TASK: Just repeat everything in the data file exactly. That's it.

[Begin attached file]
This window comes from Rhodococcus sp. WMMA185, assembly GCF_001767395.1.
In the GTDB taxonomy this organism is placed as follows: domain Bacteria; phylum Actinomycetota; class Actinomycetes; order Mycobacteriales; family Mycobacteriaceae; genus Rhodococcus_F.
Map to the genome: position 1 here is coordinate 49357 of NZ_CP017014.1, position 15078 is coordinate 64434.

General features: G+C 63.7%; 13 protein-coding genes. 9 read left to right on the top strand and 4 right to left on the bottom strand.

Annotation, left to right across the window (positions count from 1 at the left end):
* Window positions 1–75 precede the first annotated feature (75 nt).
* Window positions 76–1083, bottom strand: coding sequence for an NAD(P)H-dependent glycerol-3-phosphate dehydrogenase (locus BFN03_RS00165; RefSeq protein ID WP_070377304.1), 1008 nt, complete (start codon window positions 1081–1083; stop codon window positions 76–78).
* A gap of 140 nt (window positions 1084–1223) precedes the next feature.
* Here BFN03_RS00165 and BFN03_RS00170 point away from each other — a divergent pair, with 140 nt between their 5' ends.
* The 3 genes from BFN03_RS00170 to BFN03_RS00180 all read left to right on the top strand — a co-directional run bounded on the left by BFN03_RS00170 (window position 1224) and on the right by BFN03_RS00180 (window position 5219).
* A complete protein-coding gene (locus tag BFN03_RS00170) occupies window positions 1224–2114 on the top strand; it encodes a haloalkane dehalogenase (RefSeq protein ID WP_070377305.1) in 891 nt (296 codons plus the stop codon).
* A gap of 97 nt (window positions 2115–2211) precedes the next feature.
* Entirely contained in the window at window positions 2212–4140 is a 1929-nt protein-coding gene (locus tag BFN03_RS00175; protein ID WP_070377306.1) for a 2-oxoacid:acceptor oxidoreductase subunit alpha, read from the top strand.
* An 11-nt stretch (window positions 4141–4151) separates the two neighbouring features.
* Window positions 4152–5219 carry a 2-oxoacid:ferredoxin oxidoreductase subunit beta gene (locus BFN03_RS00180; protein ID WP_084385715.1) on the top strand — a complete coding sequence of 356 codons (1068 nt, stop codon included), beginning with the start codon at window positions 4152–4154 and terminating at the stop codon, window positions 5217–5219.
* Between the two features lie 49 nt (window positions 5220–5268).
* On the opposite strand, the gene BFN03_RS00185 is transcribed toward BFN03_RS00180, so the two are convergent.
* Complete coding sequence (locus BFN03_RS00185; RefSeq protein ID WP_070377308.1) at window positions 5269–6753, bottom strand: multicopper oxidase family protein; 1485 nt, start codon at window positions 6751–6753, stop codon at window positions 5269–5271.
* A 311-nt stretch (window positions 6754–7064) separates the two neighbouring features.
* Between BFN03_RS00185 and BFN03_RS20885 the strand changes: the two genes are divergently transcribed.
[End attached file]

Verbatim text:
This window comes from Rhodococcus sp. WMMA185, assembly GCF_001767395.1.
In the GTDB taxonomy this organism is placed as follows: domain Bacteria; phylum Actinomycetota; class Actinomycetes; order Mycobacteriales; family Mycobacteriaceae; genus Rhodococcus_F.
Map to the genome: position 1 here is coordinate 49357 of NZ_CP017014.1, position 15078 is coordinate 64434.

General features: G+C 63.7%; 13 protein-coding genes. 9 read left to right on the top strand and 4 right to left on the bottom strand.

Annotation, left to right across the window (positions count from 1 at the left end):
* Window positions 1–75 precede the first annotated feature (75 nt).
* Window positions 76–1083, bottom strand: coding sequence for an NAD(P)H-dependent glycerol-3-phosphate dehydrogenase (locus BFN03_RS00165; RefSeq protein ID WP_070377304.1), 1008 nt, complete (start codon window positions 1081–1083; stop codon window positions 76–78).
* A gap of 140 nt (window positions 1084–1223) precedes the next feature.
* Here BFN03_RS00165 and BFN03_RS00170 point away from each other — a divergent pair, with 140 nt between their 5' ends.
* The 3 genes from BFN03_RS00170 to BFN03_RS00180 all read left to right on the top strand — a co-directional run bounded on the left by BFN03_RS00170 (window position 1224) and on the right by BFN03_RS00180 (window position 5219).
* A complete protein-coding gene (locus tag BFN03_RS00170) occupies window positions 1224–2114 on the top strand; it encodes a haloalkane dehalogenase (RefSeq protein ID WP_070377305.1) in 891 nt (296 codons plus the stop codon).
* A gap of 97 nt (window positions 2115–2211) precedes the next feature.
* Entirely contained in the window at window positions 2212–4140 is a 1929-nt protein-coding gene (locus tag BFN03_RS00175; protein ID WP_070377306.1) for a 2-oxoacid:acceptor oxidoreductase subunit alpha, read from the top strand.
* An 11-nt stretch (window positions 4141–4151) separates the two neighbouring features.
* Window positions 4152–5219 carry a 2-oxoacid:ferredoxin oxidoreductase subunit beta gene (locus BFN03_RS00180; protein ID WP_084385715.1) on the top strand — a complete coding sequence of 356 codons (1068 nt, stop codon included), beginning with the start codon at window positions 4152–4154 and terminating at the stop codon, window positions 5217–5219.
* Between the two features lie 49 nt (window positions 5220–5268).
* On the opposite strand, the gene BFN03_RS00185 is transcribed toward BFN03_RS00180, so the two are convergent.
* Complete coding sequence (locus BFN03_RS00185; RefSeq protein ID WP_070377308.1) at window positions 5269–6753, bottom strand: multicopper oxidase family protein; 1485 nt, start codon at window positions 6751–6753, stop codon at window positions 5269–5271.
* A 311-nt stretch (window positions 6754–7064) separates the two neighbouring features.
* Between BFN03_RS00185 and BFN03_RS20885 the strand changes: the two genes are divergently transcribed.